E-Bike Studies

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E-Bike 1000MPG Project

Ongoing project (2019 - present) to assess the potential climate impact of e-bikes. Includes a continuing citizen science monitoring project to measure charging energy usage of e-bikes on the road.

By Tom Lent, Walk Bike Berkeley, E-Bike 1000 MPG Project

Key findings:

  • E-bikes get anywhere from 1000 to 4000 MPG equivalent - 400 to 1600 km/liter

  • E-bikes cost less than a penny a mile to charge.

  • E-bikes can go 70 times as far as a 30 mpg gas car per pound of climate emissions (national average electric energy mix - more than twice that with California's mix). E-bikes are about 20 times more efficient than electric cars.

  • E-bikes get 30-100 times more miles per pound of battery than an electric car, greatly reducing the pollution and human rights impacts of vehicle battery metals.

Results are based on monitoring of 25 e-bikes in California, including cargo and adaptive e-trikes as well as commuter bikes for over 2900 miles of riding.

Google Bike Lending Program: Effects of a Bike & E-Bike Lending Program on Commuting Behavior

2022 study of commuting behavior of over 2,600 employees provided free pedal and e-bikes for six months. By Dillon Fitch, & Zeyu Gao, UC Davis and Lucy Noble & Terry Mac, Google. February 2022 https://transweb.sjsu.edu/research/2051-Ebike-Employer .

Key findings:

  • Bike commutes tripled 

  • Increase of 8.4 to 10.5 additional commute miles by bike per week. Virtually all replacing SOV miles.

  • Average decrease of 2.4 SOV commute days/week replacing approximately 400,000 SOV commute miles over 4 years of program monitoring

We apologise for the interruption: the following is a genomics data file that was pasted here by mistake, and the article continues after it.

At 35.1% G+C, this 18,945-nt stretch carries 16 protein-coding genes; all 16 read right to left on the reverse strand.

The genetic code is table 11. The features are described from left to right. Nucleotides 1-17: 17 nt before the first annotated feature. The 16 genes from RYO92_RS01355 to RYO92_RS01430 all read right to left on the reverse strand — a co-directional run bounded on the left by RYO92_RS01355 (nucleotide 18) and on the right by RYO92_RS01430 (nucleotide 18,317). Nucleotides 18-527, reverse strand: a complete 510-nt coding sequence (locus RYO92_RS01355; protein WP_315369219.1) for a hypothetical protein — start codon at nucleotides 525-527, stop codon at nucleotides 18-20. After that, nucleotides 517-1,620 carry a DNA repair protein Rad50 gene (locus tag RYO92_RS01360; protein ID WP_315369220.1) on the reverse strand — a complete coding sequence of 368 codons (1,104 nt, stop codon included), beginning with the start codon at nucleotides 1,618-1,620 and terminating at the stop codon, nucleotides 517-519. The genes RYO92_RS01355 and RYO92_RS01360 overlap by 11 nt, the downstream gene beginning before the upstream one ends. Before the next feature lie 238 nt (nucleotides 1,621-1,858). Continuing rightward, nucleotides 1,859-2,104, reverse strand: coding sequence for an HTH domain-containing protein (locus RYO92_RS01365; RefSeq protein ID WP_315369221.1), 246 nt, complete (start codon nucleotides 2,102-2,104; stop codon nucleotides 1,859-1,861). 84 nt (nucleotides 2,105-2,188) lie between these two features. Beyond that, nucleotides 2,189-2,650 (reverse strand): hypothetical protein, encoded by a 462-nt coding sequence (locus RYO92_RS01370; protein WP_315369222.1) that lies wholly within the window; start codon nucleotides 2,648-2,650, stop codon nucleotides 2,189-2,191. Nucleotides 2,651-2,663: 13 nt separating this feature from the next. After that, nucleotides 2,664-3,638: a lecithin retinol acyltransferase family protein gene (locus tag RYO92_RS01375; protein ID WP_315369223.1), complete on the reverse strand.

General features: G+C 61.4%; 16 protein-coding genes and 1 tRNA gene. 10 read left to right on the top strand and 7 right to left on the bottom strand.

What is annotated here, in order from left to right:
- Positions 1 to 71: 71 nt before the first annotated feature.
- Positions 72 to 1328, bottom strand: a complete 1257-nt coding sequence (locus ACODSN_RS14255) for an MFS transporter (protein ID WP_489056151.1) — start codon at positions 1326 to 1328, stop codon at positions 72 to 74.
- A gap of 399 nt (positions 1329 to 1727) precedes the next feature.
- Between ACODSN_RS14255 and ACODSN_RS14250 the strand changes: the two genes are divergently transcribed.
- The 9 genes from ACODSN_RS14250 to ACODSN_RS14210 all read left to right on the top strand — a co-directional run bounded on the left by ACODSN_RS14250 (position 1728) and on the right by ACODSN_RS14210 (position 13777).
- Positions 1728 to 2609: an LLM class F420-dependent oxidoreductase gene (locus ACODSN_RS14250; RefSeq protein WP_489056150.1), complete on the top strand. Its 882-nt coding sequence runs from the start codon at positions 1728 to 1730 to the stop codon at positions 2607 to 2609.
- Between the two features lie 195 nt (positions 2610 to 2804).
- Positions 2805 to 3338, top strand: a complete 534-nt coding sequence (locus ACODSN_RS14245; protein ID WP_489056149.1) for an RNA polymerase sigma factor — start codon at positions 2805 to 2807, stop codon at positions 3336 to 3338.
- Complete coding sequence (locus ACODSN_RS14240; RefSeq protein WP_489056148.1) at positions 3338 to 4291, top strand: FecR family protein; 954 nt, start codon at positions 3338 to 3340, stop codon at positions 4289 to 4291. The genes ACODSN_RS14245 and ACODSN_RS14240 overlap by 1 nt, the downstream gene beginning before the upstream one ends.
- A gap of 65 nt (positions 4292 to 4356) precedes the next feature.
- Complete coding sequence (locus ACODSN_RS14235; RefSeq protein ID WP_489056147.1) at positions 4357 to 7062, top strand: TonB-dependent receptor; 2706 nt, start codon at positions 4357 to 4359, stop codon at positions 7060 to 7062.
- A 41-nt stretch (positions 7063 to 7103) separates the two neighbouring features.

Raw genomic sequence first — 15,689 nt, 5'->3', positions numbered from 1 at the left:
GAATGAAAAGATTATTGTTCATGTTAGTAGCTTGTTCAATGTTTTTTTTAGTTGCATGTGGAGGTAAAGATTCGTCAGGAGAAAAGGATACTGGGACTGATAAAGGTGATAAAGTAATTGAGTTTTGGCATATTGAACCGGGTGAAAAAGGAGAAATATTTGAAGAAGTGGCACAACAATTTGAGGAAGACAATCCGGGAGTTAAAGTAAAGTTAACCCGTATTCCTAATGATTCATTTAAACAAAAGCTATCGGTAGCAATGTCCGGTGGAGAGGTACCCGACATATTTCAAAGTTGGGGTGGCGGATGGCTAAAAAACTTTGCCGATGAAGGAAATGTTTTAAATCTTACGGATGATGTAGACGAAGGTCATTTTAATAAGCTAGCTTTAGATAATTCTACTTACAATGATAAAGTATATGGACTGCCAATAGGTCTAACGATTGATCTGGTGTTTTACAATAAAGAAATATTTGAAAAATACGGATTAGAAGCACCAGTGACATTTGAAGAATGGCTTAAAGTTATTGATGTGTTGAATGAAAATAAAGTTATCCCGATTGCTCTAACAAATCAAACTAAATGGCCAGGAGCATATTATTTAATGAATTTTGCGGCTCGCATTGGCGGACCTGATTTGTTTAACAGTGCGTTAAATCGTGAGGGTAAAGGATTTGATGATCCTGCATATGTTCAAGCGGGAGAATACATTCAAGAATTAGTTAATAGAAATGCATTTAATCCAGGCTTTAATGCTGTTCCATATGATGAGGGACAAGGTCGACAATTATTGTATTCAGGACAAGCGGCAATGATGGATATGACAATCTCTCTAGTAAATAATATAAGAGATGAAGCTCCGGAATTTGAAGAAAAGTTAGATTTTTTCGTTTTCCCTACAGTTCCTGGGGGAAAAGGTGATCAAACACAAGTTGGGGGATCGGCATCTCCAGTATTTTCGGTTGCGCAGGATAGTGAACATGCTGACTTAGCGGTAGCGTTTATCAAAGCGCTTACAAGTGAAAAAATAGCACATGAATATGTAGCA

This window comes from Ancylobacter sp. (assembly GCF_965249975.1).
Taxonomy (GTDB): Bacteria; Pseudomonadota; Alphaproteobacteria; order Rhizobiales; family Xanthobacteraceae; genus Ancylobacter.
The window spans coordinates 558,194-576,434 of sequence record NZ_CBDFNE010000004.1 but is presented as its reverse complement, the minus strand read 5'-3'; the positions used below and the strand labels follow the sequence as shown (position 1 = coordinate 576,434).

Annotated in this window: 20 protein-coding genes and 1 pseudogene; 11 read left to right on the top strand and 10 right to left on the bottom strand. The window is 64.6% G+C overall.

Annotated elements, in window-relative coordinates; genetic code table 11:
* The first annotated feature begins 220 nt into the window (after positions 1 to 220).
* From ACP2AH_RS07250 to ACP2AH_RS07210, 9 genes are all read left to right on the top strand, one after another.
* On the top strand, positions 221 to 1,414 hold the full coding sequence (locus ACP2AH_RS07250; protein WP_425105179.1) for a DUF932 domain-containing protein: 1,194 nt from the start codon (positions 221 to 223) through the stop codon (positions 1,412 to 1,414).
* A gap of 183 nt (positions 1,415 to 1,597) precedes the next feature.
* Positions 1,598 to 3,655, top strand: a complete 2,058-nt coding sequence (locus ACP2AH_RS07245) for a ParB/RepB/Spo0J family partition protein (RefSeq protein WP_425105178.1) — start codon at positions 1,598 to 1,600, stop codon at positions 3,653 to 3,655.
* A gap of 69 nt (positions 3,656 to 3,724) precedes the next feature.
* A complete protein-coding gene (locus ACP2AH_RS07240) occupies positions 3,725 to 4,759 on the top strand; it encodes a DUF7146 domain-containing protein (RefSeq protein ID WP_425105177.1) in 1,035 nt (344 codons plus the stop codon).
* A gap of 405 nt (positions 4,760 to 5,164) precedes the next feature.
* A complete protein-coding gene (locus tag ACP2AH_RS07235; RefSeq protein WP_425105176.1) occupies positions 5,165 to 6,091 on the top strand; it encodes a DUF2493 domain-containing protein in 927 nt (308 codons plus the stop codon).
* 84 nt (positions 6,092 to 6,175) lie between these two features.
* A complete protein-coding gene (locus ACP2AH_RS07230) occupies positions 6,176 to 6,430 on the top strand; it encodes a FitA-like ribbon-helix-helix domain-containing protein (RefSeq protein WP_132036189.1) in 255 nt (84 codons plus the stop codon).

• Even participants with long commutes (> 10 miles) biked more than 40% of the time on average

Watch a webinar about the program and study (or get the slides) at https://transweb.sjsu.edu/events/past

The E-Bike Potential: Estimating regional e-bike impacts on greenhouse gas emissions

2020 study of mode shift by e-bike purchasers to estimate CO2 savings on a regional basis.

By Michael McQueen, John MacArthur, and Christopher Cherry, Portland State University & University of Tennessee, October 2020 https://www.sciencedirect.com/science/article/abs/pii/S1361920920306696?via%3Dihub 

Key Findings:

  • A 15% mode shift to e-bikes in the Portland, OR region would result in a 12% reduction in transportation CO2 emissions - about 1,000 ,metric tons a day - with an average savings of 225 kg of CO2 per e-bike per year.

Can Incentivizing E-bikes Support GHG Goals? Launching the New EV Incentive Cost and Impact Tool

2020 model that projects the cost per kg of CO2 saved by vehicle subsidy programs.

By Mike McQueen and John MacArthur, Portland State University Transportation Research and Education Center, June 2020 https://trec.pdx.edu/news/can-incentivizing-e-bikes-support-ghg-goals-launching-new-ev-incentive-cost-and-impact-tool

Key Findings:

  • An e-bike incentive of $350 would be more cost effective for CO2 displacement and reach more people than the $2500 subsidy for Battery Electric Vehicles (BEV) currently offered by Oregon’s Clean Vehicle Rebate Program (CVRP).


The ClimateAction Center E-bike Project has developed a similar unpublished tool for comparing incentive programs. Applied to the program proposed under 2021 CA legislation (AB117), it similarly found that a $1000 e-bike incentive is cost competitive to the $7500 BEV subsidy currently offered in California's CVRP and able to reach far more people.

Contact Tom Lent at the ClimateAction Center E-bike Project for more info

Electric Assisted Bikes (E-bikes) Show Promise in Getting People out of Cars

2019 review of research studies on mode shift from car travel to e-bikes and of e-bike incentive programs.

By Dillon Fitch Ph.D., Co-Director, BicyclingPlus Research Collaborative, UC Davis Institute of Transportation Studies, April 2019, https://escholarship.org/uc/item/3mm040km

Key Findings:

  • Evidence from a variety of research studies indicates that e-bicycling, more so than conventional bicycling, substitutes for car travel.